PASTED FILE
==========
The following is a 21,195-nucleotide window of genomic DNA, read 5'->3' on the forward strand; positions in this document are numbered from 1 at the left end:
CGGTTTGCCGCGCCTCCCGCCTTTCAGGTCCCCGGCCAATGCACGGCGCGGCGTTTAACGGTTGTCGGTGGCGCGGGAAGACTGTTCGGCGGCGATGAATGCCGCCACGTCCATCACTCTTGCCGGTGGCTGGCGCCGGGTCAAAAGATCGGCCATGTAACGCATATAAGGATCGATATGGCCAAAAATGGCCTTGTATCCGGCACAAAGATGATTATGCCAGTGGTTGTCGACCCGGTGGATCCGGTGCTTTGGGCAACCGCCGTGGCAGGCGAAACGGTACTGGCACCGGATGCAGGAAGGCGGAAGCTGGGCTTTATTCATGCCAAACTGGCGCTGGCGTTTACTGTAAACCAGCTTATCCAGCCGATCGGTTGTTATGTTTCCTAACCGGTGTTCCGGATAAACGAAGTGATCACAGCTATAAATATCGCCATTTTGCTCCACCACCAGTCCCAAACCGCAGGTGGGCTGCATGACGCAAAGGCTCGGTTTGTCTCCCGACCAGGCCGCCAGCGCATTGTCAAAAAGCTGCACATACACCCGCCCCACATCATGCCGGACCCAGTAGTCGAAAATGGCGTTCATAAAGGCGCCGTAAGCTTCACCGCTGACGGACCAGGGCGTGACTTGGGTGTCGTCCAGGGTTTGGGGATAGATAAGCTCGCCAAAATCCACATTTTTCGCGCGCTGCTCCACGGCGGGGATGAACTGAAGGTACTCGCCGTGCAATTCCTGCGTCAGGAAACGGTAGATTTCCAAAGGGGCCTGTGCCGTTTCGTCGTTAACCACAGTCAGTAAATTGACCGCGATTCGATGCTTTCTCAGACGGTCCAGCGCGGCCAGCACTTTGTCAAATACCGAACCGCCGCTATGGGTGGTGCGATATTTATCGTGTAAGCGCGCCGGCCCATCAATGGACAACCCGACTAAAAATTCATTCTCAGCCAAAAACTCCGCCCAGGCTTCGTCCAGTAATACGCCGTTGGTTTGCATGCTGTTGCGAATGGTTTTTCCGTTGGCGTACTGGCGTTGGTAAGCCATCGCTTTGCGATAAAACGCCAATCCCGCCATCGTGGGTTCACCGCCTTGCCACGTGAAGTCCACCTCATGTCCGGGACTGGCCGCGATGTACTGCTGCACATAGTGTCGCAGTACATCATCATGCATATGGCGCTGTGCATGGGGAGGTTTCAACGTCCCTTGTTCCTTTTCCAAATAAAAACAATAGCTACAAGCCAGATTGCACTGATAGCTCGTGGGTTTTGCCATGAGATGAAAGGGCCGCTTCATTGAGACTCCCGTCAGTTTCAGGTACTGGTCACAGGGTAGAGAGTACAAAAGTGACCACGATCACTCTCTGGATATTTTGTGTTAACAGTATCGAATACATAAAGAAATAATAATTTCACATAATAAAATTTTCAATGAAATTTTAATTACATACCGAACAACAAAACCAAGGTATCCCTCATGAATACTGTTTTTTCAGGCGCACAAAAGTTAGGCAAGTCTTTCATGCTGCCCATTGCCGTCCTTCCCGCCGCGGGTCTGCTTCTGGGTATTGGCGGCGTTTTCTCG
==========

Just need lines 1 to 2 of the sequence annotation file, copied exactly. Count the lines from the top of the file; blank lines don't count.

The following is a 21,195-nucleotide window of genomic DNA, read 5'->3' on the forward strand; positions in this document are numbered from 1 at the left end:
CGGTTTGCCGCGCCTCCCGCCTTTCAGGTCCCCGGCCAATGCACGGCGCGGCGTTTAACGGTTGTCGGTGGCGCGGGAAGACTGTTCGGCGGCGATGAATGCCGCCACGTCCATCACTCTTGCCGGTGGCTGGCGCCGGGTCAAAAGATCGGCCATGTAACGCATATAAGGATCGATATGGCCAAAAATGGCCTTGTATCCGGCACAAAGATGATTATGCCAGTGGTTGTCGACCCGGTGGATCCGGTGCTTTGGGCAACCGCCGTGGCAGGCGAAACGGTACTGGCACCGGATGCAGGAAGGCGGAAGCTGGGCTTTATTCATGCCAAACTGGCGCTGGCGTTTACTGTAAACCAGCTTATCCAGCCGATCGGTTGTTATGTTTCCTAACCGGTGTTCCGGATAAACGAAGTGATCACAGCTATAAATATCGCCATTTTGCTCCACCACCAGTCCCAAACCGCAGGTGGGCTGCATGACGCAAAGGCTCGGTTTGTCTCCCGACCAGGCCGCCAGCGCATTGTCAAAAAGCTGCACATACACCCGCCCCACATCATGCCGGACCCAGTAGTCGAAAATGGCGTTCATAAAGGCGCCGTAAGCTTCACCGCTGACGGACCAGGGCGTGACTTGGGTGTCGTCCAGGGTTTGGGGATAGATAAGCTCGCCAAAATCCACATTTTTCGCGCGCTGCTCCACGGCGGGGATGAACTGAAGGTACTCGCCGTGCAATTCCTGCGTCAGGAAACGGTAGATTTCCAAAGGGGCCTGTGCCGTTTCGTCGTTAACCACAGTCAGTAAATTGACCGCGATTCGATGCTTTCTCAGACGGTCCAGCGCGGCCAGCACTTTGTCAAATACCGAACCGCCGCTATGGGTGGTGCGATATTTATCGTGTAAGCGCGCCGGCCCATCAATGGACAACCCGACTAAAAATTCATTCTCAGCCAAAAACTCCGCCCAGGCTTCGTCCAGTAATACGCCGTTGGTTTGCATGCTGTTGCGAATGGTTTTTCCGTTGGCGTACTGGCGTTGGTAAGCCATCGCTTTGCGATAAAACGCCAATCCCGCCATCGTGGGTTCACCGCCTTGCCACGTGAAGTCCACCTCATGTCCGGGACTGGCCGCGATGTACTGCTGCACATAGTGTCGCAGTACATCATCATGCATATGGCGCTGTGCATGGGGAGGTTTCAACGTCCCTTGTTCCTTTTCCAAATAAAAACAATAGCTACAAGCCAGATTGCACTGATAGCTCGTGGGTTTTGCCATGAGATGAAAGGGCCGCTTCATTGAGACTCCCGTCAGTTTCAGGTACTGGTCACAGGGTAGAGAGTACAAAAGTGACCACGATCACTCTCTGGATATTTTGTGTTAACAGTATCGAATACATAAAGAAATAATAATTTCACATAATAAAATTTTCAATGAAATTTTAATTACATACCGAACAACAAAACCAAGGTATCCCTCATGAATACTGTTTTTTCAGGCGCACAAAAGTTAGGCAAGTCTTTCATGCTGCCCATTGCCGTCCTTCCCGCCGCGGGTCTGCTTCTGGGTATTGGCGGCGTTTTCTCG